TogetHER, We’ll Break the Bias: Taboolars Share How They Break Gender Biases for International Women’s Day

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“Celebrating the past, planning for the future.”

This was the first International Women’s Day theme adopted by the U.N. in 1975 to honor women.

Since then and throughout history, women all over the world have gone on to break the barriers and bias against their gender and do great things.

Women like Politican and Women’s Rights Advocate Clara ZetkinChief Funmilayo Ransome-Kuti. The women of the Aba women’s riot (Ogu Umunwanyi). These women have fought for the right to live freely, to vote, to be heard, and to be protected.

Despite all the great strides towards gender equity taken by women, there are still many biases that have yet to be broken. In 2021, only 26% of all CEOs and managing directors were women.

This year, the International Women’s Day (IWD) theme is #BreakTheBias. The U.N. urges us to shun the harmful gender prejudice in our society and break the biases we carry both individually and as a whole.

In celebration of IWD and in support of this year’s theme, we interviewed some women employees (affectionately known as Taboolars) on different areas of their lives to discover how they are breaking gender biases in their own way.

Area of study

Aama Harwood, an Advertising Account Manager in New York, studied Biology (pre-med) with a focus on botany. At the time, she wanted to be a doctor who focused on plant medicine, a career that breaks not only gender stereotypes but many medical stereotypes as well.

This background is shared by Mariana Lopes de Jesus, Advertising Account Management Team Lead for LATAM. Mariana studied cinema at university, a world where all men want to be directors. “…they don’t want to be producers, art directors or costume designers or makeup artists. Either they are photographers or directors, so it is a struggle for women to impose themselves and occupy these spaces,” says Mariana.

Career

Bar Rubin, a computer science major and Software Engineer working from Tel Aviv, tells us about her experience in the workplace and school. She says that computer science is a male-dominated area of study, and she has encountered that bias in her career as well.

“As a new developer, I like to learn new technologies. In my team, there are five people and I’m the only female.” – Bar Rubin, Software Engineer, R&D

This is also the case with Karen Palman, a R&D Team Leader working from Israel. She studied Geophysics in school, which proved to be a career path dominated by males. She also sees this in her job, saying:

“I’m in a manly environment. In many of my Zoom meetings I’m the only woman.”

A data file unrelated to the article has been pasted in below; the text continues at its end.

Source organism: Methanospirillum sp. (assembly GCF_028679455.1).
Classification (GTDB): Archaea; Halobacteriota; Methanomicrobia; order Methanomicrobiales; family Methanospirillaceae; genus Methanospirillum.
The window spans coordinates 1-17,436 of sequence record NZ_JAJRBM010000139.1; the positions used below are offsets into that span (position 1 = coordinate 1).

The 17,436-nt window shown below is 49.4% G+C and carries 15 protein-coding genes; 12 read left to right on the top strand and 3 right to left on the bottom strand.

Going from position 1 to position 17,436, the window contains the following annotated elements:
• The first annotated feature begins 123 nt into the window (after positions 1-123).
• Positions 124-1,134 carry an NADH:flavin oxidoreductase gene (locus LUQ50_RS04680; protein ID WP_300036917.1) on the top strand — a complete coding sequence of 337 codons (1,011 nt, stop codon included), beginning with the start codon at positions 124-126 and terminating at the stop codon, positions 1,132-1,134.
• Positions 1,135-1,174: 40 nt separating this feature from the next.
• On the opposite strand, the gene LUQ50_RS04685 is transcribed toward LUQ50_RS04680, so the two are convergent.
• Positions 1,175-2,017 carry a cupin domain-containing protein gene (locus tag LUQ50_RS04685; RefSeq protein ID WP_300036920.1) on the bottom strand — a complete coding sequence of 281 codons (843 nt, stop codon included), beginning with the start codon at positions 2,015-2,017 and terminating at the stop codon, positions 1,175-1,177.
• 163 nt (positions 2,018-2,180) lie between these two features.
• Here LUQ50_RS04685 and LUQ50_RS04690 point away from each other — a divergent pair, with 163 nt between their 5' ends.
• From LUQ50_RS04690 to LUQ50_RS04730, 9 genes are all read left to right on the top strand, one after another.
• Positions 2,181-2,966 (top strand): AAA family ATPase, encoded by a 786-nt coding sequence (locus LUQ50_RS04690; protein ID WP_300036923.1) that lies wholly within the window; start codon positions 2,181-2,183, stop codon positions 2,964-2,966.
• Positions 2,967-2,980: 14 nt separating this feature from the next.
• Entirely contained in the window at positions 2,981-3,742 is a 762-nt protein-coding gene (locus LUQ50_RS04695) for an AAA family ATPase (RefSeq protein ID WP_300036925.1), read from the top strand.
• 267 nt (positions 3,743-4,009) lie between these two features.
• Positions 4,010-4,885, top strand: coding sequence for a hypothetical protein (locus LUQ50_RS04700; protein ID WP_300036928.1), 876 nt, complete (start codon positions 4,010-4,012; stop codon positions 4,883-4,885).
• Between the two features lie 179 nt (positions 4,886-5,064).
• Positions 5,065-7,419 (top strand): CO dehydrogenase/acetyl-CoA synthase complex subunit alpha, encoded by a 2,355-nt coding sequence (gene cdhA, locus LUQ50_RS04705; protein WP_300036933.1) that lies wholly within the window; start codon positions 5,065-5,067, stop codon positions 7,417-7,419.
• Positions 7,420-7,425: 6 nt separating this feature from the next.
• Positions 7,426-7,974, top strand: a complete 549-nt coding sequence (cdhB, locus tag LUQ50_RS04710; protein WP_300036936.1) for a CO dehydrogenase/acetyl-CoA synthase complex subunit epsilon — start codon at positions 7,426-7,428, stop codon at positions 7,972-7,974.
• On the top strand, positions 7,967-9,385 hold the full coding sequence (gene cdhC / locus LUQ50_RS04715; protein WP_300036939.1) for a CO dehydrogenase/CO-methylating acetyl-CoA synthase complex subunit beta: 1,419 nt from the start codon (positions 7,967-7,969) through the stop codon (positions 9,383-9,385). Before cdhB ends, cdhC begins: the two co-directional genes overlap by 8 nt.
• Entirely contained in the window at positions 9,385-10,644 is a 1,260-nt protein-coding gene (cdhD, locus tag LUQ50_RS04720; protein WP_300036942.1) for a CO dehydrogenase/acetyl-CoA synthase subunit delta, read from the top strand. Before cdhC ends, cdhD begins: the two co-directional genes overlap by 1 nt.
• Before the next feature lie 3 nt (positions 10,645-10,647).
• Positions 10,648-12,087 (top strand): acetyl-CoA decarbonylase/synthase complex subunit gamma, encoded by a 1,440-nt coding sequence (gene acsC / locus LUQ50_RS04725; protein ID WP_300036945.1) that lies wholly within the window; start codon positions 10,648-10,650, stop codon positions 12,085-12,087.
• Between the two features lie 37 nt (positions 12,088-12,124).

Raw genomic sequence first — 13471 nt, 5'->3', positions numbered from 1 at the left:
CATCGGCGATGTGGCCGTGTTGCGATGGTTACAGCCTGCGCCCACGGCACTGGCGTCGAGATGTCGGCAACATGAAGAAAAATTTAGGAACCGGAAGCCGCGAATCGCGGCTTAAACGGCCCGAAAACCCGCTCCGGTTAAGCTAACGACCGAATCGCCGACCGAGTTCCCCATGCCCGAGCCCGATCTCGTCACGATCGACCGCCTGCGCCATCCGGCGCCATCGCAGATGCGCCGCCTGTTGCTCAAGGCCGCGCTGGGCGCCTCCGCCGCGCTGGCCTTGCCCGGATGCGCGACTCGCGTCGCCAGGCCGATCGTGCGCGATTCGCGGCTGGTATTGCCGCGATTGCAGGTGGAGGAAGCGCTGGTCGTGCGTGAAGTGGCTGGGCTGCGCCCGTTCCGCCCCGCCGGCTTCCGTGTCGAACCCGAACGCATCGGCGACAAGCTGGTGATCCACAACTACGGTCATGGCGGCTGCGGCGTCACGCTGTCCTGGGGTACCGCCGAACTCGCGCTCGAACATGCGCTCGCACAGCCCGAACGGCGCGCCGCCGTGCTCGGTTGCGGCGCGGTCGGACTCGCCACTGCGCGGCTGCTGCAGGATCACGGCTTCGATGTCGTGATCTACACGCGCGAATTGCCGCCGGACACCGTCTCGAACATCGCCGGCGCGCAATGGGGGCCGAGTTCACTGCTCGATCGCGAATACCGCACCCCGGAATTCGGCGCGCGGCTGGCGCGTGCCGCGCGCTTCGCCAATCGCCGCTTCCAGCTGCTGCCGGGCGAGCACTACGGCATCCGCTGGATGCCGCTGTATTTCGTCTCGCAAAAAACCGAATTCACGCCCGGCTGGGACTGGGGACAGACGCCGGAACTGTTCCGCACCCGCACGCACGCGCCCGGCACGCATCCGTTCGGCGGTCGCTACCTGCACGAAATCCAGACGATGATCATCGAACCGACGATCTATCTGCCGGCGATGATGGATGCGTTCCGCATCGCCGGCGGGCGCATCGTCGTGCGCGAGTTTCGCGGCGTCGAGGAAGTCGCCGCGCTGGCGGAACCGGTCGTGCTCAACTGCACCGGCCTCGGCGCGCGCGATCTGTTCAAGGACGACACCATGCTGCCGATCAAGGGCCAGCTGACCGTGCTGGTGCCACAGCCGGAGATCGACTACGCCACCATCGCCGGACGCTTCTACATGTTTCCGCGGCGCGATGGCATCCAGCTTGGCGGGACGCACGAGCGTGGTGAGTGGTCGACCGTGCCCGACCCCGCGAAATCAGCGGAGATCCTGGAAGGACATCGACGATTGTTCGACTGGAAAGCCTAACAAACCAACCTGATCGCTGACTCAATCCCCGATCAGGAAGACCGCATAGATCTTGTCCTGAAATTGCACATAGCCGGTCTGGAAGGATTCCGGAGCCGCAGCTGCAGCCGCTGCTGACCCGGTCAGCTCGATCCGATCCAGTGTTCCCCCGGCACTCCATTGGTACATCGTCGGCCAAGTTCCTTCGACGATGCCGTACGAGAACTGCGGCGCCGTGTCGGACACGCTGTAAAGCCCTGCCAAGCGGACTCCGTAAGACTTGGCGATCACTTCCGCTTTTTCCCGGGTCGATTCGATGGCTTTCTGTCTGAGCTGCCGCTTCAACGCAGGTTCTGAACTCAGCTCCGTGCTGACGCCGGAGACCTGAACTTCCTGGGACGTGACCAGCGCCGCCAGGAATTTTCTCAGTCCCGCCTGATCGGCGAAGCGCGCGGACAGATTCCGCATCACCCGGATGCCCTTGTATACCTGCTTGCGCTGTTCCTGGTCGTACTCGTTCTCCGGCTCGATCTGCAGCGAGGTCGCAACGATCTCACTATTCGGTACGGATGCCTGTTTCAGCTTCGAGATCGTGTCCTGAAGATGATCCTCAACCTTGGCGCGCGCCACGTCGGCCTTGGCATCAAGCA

Family

For Advertising Account Management Director Brenda Chung, who works from APAC, breaking gender bias is something she is familiar with. She works while her husband stays home to take care of the children and run the family. According to Brenda, this is not typical in Asian culture, and she has faced some criticism as a result.

“There are still a lot of biases toward stay-at-home dads and working moms. I am proud that we are raising two strong girls. I wish the world to be an open and inclusive place for them when they grow up, so they can be whoever they want to be, kids, no kids, work, stay at home, marry whoever, etc.” – Brenda Chung, Director, Advertising Account Management

Hobbies

“I love football! I have been to multiple Euro cups, World Cup, and FA and Champions League games. I think it’s often overlooked that women can also like typically male sports.”

This comes from Anya Libova, a Publisher Sales Director working from London.

For Roxanne Becker, who is a Publisher Account Management Team Lead for EMEA, breaking the bias is as simple as doing strength training, parkour, climbing, and Olympic rings.

“… strength training and parkour are not something we attributed to women in the past, but I am happy to see more and more women getting into it. It’s so empowering. Let’s have more of that!,” she says.

Celebrating International Women’s Day with Women Living Their Lives the Way They Want

These women are breaking gender bias in different ways, forging different paths, and living their lives as they want.

This is what the theme of this year’s IWD celebration is all about.

When it comes to the workplace, there is a lot that can be done by organizations to help break down the barriers between genders at work, including teaching employees about what constitutes sexual harassment, and creating employee networking initiatives and employee resource groups. From mentoring programs to corporate retreats, there are many ways to foster growth, create opportunities, and provide exposure for women in the workplace.

It may not be obvious to all, but gender biases and stereotypes are deeply rooted in our society, and influence the way we work — from the way we hire, to our daily relations.

Imagine a world free of bias, of stereotypes, and of prejudice.

🥂 to breaking the biases around us, and creating meaningful engagements while at it!

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